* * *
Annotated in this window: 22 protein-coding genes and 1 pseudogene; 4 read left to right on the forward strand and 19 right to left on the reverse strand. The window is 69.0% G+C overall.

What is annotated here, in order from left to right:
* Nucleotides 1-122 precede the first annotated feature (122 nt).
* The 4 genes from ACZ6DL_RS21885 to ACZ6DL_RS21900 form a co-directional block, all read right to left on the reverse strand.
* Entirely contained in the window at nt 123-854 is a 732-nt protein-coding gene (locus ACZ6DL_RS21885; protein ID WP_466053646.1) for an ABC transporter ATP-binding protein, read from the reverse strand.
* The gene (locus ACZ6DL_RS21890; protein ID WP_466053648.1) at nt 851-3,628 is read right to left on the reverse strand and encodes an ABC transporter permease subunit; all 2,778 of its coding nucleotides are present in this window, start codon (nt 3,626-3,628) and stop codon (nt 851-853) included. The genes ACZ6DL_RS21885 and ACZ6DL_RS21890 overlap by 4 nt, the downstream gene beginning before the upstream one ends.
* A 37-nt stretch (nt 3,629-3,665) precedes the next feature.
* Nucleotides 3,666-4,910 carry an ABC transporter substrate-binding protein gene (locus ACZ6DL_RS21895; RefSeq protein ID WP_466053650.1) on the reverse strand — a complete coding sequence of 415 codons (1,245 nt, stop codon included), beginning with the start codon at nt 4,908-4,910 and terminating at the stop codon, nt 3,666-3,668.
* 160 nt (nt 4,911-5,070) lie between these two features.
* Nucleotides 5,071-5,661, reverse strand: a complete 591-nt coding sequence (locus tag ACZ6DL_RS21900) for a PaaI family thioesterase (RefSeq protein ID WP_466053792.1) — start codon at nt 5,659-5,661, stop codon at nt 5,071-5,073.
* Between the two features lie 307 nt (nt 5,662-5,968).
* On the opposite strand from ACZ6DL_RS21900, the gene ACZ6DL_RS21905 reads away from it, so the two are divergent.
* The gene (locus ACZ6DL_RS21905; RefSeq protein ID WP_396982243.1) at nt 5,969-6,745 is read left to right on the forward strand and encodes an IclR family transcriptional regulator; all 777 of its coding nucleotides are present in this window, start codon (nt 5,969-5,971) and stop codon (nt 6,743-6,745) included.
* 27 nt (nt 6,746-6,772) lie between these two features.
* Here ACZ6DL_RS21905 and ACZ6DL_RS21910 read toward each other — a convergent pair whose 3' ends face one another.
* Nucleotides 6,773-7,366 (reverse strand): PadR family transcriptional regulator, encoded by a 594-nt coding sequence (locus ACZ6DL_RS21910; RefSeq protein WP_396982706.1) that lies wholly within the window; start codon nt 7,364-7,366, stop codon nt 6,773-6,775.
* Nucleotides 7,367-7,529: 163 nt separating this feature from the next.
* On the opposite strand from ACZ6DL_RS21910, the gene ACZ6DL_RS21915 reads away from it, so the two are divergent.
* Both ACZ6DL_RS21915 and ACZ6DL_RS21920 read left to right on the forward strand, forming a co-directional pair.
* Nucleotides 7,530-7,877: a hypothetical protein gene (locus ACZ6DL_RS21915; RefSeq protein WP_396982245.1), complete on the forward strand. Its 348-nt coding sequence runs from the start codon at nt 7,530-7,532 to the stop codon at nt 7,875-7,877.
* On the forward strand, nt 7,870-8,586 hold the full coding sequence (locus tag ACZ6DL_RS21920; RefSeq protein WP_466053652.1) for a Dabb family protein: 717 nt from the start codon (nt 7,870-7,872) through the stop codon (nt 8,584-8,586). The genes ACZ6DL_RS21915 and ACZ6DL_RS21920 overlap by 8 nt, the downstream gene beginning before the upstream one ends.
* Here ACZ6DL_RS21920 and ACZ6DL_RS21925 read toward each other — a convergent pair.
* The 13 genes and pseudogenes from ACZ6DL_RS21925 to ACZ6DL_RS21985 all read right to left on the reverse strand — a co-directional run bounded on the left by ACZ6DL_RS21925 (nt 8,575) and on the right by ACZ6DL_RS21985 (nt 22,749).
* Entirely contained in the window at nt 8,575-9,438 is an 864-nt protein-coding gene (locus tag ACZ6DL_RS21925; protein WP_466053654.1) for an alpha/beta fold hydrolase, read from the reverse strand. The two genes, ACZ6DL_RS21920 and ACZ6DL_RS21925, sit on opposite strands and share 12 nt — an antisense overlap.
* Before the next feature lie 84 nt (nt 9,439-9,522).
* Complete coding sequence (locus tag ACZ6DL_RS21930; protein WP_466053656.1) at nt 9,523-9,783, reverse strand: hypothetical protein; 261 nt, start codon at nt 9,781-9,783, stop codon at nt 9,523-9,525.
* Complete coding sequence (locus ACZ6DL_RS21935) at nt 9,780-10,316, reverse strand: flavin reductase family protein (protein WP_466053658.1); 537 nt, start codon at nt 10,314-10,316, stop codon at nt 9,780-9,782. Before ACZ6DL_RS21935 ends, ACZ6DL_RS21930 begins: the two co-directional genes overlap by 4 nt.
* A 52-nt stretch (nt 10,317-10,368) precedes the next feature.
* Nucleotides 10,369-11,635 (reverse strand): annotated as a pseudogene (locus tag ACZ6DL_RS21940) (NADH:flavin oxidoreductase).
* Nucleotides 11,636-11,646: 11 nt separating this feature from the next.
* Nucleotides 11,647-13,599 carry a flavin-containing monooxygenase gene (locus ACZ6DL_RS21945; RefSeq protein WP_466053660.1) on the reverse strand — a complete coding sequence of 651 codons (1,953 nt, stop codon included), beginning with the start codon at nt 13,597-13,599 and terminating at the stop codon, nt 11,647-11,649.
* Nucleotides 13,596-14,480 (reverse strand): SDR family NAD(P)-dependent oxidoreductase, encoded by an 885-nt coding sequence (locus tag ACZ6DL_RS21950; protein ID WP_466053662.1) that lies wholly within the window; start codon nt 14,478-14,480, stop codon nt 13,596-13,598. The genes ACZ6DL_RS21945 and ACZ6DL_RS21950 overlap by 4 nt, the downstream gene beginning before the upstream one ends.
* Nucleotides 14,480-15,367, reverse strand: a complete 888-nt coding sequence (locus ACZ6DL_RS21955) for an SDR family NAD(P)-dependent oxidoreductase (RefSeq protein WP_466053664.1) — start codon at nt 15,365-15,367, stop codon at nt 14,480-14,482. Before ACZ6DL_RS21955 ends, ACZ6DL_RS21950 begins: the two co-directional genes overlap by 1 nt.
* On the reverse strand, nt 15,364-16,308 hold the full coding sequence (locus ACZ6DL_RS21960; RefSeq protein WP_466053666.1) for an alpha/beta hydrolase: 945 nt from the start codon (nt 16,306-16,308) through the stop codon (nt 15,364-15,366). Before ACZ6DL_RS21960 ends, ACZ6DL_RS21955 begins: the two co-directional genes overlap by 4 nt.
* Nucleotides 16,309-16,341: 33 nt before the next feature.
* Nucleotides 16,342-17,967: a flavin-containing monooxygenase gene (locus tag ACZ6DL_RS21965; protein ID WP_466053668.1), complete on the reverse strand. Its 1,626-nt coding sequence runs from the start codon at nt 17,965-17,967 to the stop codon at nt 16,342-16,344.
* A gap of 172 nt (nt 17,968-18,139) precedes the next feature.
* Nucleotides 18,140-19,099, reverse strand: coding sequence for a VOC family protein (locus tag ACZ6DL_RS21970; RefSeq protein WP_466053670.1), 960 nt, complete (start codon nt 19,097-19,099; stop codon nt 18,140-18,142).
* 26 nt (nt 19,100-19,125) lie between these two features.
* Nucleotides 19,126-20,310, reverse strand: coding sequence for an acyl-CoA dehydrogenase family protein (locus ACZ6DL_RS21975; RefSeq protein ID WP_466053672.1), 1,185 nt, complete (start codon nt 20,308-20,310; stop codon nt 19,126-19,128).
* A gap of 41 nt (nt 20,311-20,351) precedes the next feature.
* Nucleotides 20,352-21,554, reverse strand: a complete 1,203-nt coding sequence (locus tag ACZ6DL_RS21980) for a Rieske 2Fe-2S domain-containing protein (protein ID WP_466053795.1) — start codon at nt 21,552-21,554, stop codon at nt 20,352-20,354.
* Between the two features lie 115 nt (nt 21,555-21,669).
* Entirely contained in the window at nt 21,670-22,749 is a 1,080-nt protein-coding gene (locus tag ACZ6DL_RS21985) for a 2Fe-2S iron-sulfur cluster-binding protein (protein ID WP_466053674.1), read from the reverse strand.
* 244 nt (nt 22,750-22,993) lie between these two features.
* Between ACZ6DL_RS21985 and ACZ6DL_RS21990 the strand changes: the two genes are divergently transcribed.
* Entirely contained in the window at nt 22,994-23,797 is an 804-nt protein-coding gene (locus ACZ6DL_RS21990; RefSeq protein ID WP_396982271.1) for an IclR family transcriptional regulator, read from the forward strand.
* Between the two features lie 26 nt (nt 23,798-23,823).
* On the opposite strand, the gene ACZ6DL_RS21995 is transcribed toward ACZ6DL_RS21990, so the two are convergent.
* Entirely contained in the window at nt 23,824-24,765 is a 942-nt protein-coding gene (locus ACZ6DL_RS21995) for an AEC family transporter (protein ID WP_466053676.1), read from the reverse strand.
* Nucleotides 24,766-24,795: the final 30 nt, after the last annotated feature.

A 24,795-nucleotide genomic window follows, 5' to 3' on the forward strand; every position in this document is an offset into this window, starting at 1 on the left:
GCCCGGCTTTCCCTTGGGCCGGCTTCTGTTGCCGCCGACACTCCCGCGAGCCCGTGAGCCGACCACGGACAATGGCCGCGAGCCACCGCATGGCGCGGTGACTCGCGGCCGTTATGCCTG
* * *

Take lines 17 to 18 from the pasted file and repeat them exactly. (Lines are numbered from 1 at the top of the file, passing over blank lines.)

* Nucleotides 7,367-7,529: 163 nt separating this feature from the next.
* On the opposite strand from ACZ6DL_RS21910, the gene ACZ6DL_RS21915 reads away from it, so the two are divergent.